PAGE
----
CREDIT: AP Photo/Wisconsin State Journal, M.P. King
When Wisconsin passed its amendment banning same-sex marriage in 2006, it also prohibited the recognition of any “legal status identical or substantially similar to that of marriage.” The Wisconsin Supreme Court ruled Thursday that the state’s 2009 same-sex domestic partner law is constitutional and does not conflict with the marriage amendment.
The suit challenging the constitutionality of the partnership law was brought by Wisconsin Family Action, the state’s social conservative organization, and Gov. Scott Walker (R) refused to defend it. That left Fair Wisconsin, the state’s LGBT advocacy group, to defend the law, with support from Lambda Legal.
The plaintiffs argued that domestic partnerships are “substantially similar” to marriage because of how they’re structured: they are “1) between two persons 2) who are over a certain age, 3) who are competent to consent, 4) who are in an exclusive relationship, 5) who are of specified sexes, and 6) who are not closely related.” But the Court noted that proponents of the marriage amendment specifically told voters that it “would not stop the legislature from creating a mechanism to grant rights to non-married same-sex couples,” so long as they weren’t offered all of the benefits of marriage — i.e. “marriage by another name.”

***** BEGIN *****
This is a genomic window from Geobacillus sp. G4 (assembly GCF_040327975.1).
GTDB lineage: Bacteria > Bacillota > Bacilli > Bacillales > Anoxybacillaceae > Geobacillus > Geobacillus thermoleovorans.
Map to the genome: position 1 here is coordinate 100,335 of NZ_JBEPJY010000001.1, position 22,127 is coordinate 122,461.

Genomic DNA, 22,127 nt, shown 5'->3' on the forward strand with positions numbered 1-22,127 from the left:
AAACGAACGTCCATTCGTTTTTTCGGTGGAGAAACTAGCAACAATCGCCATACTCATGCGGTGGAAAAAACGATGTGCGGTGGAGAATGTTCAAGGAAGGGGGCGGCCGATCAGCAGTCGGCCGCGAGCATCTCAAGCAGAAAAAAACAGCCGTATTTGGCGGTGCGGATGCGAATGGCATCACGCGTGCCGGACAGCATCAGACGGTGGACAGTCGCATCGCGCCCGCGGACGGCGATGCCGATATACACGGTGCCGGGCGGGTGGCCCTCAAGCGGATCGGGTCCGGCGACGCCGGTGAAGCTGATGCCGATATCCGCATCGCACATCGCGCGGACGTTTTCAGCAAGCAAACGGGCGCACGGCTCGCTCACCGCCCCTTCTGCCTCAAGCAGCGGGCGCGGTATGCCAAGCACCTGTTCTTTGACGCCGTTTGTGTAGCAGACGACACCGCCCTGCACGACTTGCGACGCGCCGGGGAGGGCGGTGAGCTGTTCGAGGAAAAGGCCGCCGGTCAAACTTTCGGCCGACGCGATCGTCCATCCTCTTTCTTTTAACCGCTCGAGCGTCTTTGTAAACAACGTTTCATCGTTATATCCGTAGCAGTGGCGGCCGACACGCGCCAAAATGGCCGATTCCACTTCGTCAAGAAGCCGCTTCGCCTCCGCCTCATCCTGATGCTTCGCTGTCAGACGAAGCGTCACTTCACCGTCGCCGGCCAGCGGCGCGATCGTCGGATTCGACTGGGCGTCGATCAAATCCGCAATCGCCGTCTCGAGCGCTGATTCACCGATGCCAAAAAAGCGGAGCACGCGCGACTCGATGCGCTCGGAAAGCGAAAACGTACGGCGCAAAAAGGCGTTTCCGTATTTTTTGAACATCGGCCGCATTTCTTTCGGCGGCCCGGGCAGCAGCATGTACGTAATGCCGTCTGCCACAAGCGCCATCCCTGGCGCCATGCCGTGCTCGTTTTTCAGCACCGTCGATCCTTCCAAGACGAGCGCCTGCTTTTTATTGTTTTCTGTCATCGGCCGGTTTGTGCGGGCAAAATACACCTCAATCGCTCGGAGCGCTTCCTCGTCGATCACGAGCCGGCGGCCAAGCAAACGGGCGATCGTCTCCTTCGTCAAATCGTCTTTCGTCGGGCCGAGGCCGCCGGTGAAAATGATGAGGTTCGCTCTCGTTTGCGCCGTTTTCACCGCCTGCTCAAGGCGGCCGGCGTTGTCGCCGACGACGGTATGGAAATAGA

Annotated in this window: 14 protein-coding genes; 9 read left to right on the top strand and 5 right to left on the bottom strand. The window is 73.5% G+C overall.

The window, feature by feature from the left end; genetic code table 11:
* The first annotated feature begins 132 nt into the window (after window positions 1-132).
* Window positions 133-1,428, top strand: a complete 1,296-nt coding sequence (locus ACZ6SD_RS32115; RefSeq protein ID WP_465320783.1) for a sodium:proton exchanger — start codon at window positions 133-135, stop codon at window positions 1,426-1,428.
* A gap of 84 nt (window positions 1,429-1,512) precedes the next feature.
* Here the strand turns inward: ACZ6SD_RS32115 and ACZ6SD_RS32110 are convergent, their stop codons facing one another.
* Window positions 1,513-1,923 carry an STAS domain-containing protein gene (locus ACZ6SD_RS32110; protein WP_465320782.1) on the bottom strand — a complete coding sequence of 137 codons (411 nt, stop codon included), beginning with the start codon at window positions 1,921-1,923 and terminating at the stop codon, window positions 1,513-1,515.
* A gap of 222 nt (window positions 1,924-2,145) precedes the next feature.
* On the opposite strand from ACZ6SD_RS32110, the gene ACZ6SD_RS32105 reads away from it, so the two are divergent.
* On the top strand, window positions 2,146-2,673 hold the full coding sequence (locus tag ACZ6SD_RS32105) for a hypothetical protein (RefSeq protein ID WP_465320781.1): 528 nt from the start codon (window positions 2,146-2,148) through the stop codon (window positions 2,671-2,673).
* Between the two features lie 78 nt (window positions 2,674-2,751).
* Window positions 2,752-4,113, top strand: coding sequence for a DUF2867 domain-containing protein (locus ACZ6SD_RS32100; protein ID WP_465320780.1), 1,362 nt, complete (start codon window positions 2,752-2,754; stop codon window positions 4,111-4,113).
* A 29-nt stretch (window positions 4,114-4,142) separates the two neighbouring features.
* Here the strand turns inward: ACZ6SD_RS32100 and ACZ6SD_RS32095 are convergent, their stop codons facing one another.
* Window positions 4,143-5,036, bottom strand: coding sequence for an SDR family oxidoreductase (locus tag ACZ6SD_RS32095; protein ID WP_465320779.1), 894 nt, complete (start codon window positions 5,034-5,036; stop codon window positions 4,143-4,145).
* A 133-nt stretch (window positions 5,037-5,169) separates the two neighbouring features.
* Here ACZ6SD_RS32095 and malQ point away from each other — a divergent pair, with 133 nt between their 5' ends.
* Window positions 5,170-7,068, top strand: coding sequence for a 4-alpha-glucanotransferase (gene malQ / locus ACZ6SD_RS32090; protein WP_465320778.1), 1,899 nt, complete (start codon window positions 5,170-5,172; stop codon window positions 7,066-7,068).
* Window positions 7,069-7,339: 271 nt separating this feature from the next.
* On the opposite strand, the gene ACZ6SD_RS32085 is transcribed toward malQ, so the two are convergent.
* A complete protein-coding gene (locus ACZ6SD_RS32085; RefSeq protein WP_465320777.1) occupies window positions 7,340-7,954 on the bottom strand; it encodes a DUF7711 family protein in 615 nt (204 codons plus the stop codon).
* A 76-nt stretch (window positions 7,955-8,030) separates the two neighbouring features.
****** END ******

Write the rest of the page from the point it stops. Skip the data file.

Thus, the measure the Court applied was not whether the relationships look the same, but whether they are treated the same. Wisconsin’s domestic partner benefits only offer 43 legal protections to same-sex couples, far short of the more than 200 granted to married couples under state law. The disparity between the two kinds of unions is even greater in the wake of the U.S. Supreme Court’s decision last summer overturning the federal Defense of Marriage Act. The decision notes that the federal government now recognizes married same-sex couples for various benefits but still does not recognize other unions like domestic partnerships. “In light of the totality of those differences,” the Court concluded that the law is constitutional.
A federal judge overturned Wisconsin’s ban on same-sex marriage and similar unions earlier this summer. That decision was stayed, which means domestic partnerships continue to be the only avenue for same-sex couples to access benefits until the marriage case is resolved. The state has appealed that decision to the Seventh Circuit Court of Appeals, which will hear oral arguments — along with a similar appeal from Indiana — on August 26.